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Tuesday Tips: What Causes an Athlete's Signature Cost to Increase or Decrease?

Tuesday Tips: What Causes an Athlete's Signature Cost to Increase or Decrease?

Ever get an autograph from a player for one price, only to see it more the cost more than double a year later? Or worse, snag a piece of autographed memorabilia at a premium and see it depreciate? What causes these peaks and valleys in autograph costs? We'll attempt to provide some clarity in how pricing works for autograph signings.

Let's start with a positive note such as scoring an autograph for a low cost and seeing a player's signature price rise at their next signing event. The most obvious reason for this is a player's success in their respective sport. In most cases, the better the player, the higher cost for their signature. This is partly why you see the value of some athletes skyrocket after they've proven to be among the best at their craft. For example, imagine the difference in cost from scoring a Mike Trout autograph in 2011 compared to now. Or imagine getting something signed by an unknown Michigan Wolverines quarterback named Tom Brady in 2000 compared to what that cost would be in 2019.



As Tom Brady continues to set records and add to a historic NFL legacy, his costs (and value) are only increasing. 

TMZ Sports reported that back in February 2017, Brady's signed photo costs around $850. However, the pricing sheet for the event later this month indicated that fans will have to shell out around $1,049 for an autographed photo (via

Another factor that could alter a player's value is the team they either currently play for or are going to play for. Athletes in large markets tend to run for a higher cost and value due to the demand for their signature. This is why great players who play for small-market teams can sometimes be found at a great value compared to elite athletes playing for more notable teams. As an example, a player for the Kansas City Royals would (in most cases) cost less at a signing event compared to a notable player for the New York Yankees or why a starter for the Tampa Bay Buccaneers wouldn't (in most cases) be the same cost as a starter for the Chicago Bears.

The concept of supply and demand is one of the bases for understanding how business work and that's certainly true for the world of autographed sports memorabilia. While it's not the main determining factor, a player's signature cost might increase if they do not make a lot of autograph signing appearances. Athletes who do not appear as often (rather it be a public or private autograph session) tend to have a higher price and value simply because of the scarcity of autographed memorabilia by the player.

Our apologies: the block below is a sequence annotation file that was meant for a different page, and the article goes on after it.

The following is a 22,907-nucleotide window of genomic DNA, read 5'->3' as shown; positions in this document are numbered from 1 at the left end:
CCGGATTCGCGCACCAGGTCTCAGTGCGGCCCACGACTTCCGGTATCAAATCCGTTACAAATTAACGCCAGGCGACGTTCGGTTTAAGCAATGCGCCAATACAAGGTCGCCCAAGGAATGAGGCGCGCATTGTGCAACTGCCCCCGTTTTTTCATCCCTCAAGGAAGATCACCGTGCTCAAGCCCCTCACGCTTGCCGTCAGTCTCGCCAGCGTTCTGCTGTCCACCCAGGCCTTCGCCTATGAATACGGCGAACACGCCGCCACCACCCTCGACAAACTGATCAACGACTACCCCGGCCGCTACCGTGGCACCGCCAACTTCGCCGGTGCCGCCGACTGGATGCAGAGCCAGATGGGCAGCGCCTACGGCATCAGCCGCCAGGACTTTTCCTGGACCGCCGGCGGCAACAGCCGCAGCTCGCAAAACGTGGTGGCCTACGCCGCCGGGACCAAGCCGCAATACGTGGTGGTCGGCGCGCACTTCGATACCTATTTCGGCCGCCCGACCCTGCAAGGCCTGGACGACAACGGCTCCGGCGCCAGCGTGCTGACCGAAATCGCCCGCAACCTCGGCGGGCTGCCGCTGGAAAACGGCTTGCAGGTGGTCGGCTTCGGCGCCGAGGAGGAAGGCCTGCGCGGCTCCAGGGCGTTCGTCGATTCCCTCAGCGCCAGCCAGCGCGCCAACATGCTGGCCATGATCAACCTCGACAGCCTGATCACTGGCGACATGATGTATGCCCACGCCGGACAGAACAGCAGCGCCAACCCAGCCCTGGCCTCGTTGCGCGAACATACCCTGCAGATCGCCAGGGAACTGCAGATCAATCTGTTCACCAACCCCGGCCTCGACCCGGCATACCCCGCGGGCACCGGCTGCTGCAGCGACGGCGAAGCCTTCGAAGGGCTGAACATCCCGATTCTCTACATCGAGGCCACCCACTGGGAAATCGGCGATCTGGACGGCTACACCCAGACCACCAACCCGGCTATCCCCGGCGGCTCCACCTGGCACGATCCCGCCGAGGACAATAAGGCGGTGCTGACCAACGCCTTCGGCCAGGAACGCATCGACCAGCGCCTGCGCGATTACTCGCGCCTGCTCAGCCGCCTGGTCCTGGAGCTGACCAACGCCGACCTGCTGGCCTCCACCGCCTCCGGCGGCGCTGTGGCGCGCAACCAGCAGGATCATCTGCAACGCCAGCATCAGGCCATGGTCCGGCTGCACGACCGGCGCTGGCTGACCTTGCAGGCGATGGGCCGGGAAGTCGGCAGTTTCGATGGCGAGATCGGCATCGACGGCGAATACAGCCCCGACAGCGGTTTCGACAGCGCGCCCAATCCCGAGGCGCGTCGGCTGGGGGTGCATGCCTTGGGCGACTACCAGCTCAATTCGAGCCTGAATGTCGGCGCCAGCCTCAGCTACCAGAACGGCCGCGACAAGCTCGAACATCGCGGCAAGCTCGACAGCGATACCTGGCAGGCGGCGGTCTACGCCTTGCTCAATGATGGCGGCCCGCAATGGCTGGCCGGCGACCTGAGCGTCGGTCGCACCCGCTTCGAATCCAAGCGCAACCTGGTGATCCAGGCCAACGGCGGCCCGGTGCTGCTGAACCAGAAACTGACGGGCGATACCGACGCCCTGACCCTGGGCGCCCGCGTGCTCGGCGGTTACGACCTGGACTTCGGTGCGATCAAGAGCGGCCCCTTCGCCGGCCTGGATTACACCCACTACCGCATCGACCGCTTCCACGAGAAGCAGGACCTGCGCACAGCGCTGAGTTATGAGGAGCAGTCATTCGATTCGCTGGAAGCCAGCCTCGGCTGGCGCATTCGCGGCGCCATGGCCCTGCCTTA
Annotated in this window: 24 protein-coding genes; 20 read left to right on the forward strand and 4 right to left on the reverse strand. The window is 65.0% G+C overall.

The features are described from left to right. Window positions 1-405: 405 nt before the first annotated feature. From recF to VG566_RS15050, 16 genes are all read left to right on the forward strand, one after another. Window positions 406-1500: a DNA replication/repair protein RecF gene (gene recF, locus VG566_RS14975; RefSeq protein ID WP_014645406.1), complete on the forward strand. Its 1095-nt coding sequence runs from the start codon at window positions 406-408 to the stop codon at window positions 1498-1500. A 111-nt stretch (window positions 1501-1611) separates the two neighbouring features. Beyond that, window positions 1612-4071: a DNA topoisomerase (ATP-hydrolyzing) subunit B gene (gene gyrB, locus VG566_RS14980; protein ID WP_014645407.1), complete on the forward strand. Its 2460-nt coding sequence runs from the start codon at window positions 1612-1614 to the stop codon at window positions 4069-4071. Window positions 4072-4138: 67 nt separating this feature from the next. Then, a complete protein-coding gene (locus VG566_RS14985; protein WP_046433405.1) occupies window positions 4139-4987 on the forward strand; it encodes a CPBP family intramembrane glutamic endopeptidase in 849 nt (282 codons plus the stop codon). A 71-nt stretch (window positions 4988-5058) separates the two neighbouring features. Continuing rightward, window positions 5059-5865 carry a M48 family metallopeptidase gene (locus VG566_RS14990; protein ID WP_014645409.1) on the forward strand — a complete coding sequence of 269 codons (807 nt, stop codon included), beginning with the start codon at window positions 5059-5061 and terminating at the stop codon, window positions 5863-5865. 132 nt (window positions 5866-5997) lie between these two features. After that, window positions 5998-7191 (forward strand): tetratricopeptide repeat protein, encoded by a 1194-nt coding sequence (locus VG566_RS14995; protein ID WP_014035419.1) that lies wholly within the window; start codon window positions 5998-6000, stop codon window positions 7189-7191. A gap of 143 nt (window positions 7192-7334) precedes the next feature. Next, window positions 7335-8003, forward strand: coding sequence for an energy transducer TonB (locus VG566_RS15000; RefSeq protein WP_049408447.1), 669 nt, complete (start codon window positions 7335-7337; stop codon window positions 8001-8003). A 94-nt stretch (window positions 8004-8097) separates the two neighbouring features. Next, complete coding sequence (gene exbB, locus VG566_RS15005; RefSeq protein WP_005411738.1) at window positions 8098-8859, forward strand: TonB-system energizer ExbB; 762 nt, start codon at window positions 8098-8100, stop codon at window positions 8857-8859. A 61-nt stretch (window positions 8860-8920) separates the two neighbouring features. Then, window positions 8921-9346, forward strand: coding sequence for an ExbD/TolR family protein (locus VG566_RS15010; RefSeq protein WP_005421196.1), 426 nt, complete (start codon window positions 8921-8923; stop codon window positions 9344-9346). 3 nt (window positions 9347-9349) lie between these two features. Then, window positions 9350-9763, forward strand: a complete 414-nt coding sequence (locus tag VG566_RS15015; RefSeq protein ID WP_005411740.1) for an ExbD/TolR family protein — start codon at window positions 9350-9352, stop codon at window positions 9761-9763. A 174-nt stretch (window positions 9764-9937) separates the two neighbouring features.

A final factor we'll touch on is accolades earned by a player. Odds are an athlete's signature cost/value will trend upward as they earn more All-Star and Pro Bowl nods. This also includes yearly awards such as MVP, Offensive/Defensive Player of the Year, Rookie of the Year and others as well as career accolades such as Hall of Fame inductions. Career accolades, such as Drew Brees becoming the NFL's all-time passing yards leader or Tom Brady becoming the only NFL player to win 6 Super Bowls will increase a player's value as well.



Now it's time to talk about the unfortunate part of collecting sports memorabilia, depreciation of an athlete's signature.

Although all autographed sports memorabilia holds some measure of value, there are a number of determining factors as to why a player's value and signature cost might decrease.

The first and often times most important determining factor is a player's success on the field/court. A player who turns out to be a bust or doesn't perform to their expectations will see their signature cost decrease over time. This goes back to the notion of the better a player, the higher their signature cost/value.

Another factor related to on-field performance is injuries. The ability to stay on the field/court and perform is paramount for a player to rack up stats and thus, create a bigger value for their signature. If a player cannot stay healthy, it could cause the value of their autograph decrease due to health concerns.

Heading to a new team is another event that might cause a player's signature cost to fluctuate. While most successful players become synonymous with a single team, their immediate value might decrease if they're sent to a different team mid-season or sign with a new one in free agency. An example of this was when Kristaps Porzingis was traded from the New York Knicks to the Dallas Mavericks this season. While New York Knicks memorabilia autographed by Kristaps Porzingis still holds value, it will almost certainly lose some value as he heads to a new team.



A factor that is seemingly becoming more and more prevalent is a player's off-the-field actions. In the world of social media and 24/7 news coverage, athletes can sometimes find themselves in criminal predicaments that their predecessors didn't. Considering the nature of their crime (even if it's just alleged), some fans will move on from a player even if they're one of the top athletes in their sport.

The world of autographed sports memorabilia is an ever-evolving world with daily changes. While there might be set costs and values associated with an event in January, those could very well change by the end of the Summer that same year. The factors mentioned above are just some of the reasons a player's value might fluctuate.

It's important to stay up to date on trends for particular players when selling your autographed sports memorabilia and Ultimate Autographs always strives to provide fans with a great value for collecting memorabilia from their favorite players.

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